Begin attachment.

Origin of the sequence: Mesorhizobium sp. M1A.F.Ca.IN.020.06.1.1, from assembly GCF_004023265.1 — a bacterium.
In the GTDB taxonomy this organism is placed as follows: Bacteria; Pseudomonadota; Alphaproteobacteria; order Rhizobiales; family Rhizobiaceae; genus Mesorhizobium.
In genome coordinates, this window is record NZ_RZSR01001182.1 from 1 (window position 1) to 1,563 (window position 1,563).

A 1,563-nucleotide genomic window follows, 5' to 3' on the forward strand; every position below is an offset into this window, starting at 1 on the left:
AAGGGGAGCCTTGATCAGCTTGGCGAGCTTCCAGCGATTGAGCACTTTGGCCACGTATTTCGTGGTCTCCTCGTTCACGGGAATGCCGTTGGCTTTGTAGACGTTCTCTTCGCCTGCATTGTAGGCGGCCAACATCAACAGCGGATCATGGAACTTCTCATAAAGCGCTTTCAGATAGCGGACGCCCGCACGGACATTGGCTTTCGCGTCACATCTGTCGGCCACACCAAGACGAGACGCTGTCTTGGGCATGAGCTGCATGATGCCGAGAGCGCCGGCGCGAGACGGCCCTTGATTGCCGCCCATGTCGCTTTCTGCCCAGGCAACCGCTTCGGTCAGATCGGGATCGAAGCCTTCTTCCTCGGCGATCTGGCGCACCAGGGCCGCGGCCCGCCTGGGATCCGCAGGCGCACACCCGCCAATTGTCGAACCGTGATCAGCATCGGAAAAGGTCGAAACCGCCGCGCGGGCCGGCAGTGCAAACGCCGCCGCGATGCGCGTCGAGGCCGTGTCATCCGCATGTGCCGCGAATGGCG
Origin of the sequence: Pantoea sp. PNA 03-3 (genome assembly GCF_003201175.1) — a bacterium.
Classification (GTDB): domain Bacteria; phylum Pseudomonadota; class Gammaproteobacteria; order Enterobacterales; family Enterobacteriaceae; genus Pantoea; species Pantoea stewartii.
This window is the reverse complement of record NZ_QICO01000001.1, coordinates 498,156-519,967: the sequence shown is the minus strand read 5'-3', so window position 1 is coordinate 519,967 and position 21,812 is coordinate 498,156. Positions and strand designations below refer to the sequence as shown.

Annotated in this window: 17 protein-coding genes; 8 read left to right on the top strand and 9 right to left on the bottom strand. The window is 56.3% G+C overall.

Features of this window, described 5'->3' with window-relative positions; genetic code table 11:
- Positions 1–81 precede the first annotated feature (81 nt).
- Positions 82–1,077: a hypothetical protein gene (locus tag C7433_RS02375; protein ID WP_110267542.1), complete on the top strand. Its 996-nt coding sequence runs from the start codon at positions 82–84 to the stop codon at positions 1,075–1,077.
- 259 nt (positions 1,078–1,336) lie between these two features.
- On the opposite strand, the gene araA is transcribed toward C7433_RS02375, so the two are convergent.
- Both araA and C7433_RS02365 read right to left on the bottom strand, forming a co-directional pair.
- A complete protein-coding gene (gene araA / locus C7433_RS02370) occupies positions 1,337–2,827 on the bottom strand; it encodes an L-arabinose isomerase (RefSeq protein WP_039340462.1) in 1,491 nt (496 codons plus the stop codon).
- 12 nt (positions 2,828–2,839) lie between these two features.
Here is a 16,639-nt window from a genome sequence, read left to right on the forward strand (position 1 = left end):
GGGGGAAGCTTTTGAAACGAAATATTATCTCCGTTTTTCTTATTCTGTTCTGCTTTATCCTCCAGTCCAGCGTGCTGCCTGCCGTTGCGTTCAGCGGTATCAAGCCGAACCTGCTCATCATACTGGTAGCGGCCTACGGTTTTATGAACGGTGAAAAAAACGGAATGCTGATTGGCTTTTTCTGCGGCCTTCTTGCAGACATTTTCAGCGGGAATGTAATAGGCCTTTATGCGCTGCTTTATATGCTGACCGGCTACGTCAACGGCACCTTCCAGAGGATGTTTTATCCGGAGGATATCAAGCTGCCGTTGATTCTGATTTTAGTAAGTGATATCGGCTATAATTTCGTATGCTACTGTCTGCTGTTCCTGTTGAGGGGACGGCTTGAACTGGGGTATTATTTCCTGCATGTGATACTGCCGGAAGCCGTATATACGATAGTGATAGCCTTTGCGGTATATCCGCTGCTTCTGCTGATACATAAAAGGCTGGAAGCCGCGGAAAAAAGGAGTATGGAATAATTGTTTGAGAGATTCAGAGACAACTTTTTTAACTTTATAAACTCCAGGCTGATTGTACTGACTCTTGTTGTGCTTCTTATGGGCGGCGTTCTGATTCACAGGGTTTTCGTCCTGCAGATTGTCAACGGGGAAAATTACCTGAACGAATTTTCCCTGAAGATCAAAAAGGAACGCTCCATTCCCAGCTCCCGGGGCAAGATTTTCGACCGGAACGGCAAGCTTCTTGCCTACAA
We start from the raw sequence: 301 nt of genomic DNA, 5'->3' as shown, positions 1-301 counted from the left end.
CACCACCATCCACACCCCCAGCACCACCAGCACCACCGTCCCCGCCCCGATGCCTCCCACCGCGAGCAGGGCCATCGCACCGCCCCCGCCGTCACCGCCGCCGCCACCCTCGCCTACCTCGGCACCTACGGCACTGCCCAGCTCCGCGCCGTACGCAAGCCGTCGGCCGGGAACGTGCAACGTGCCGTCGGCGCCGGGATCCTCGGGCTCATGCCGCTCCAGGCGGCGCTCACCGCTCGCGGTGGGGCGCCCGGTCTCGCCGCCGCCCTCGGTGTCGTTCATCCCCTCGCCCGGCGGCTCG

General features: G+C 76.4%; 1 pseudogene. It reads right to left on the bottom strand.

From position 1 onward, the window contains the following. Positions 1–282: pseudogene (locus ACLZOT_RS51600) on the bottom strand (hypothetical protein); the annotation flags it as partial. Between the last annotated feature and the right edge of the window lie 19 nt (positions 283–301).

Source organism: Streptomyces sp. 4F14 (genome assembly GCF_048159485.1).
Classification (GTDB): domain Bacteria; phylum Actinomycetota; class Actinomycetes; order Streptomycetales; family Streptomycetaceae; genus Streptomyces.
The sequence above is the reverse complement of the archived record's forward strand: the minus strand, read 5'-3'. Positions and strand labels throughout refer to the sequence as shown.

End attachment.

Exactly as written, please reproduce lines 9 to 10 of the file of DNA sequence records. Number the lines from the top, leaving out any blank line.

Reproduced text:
Annotated in this window: 17 protein-coding genes; 8 read left to right on the top strand and 9 right to left on the bottom strand. The window is 56.3% G+C overall.

Features of this window, described 5'->3' with window-relative positions; genetic code table 11: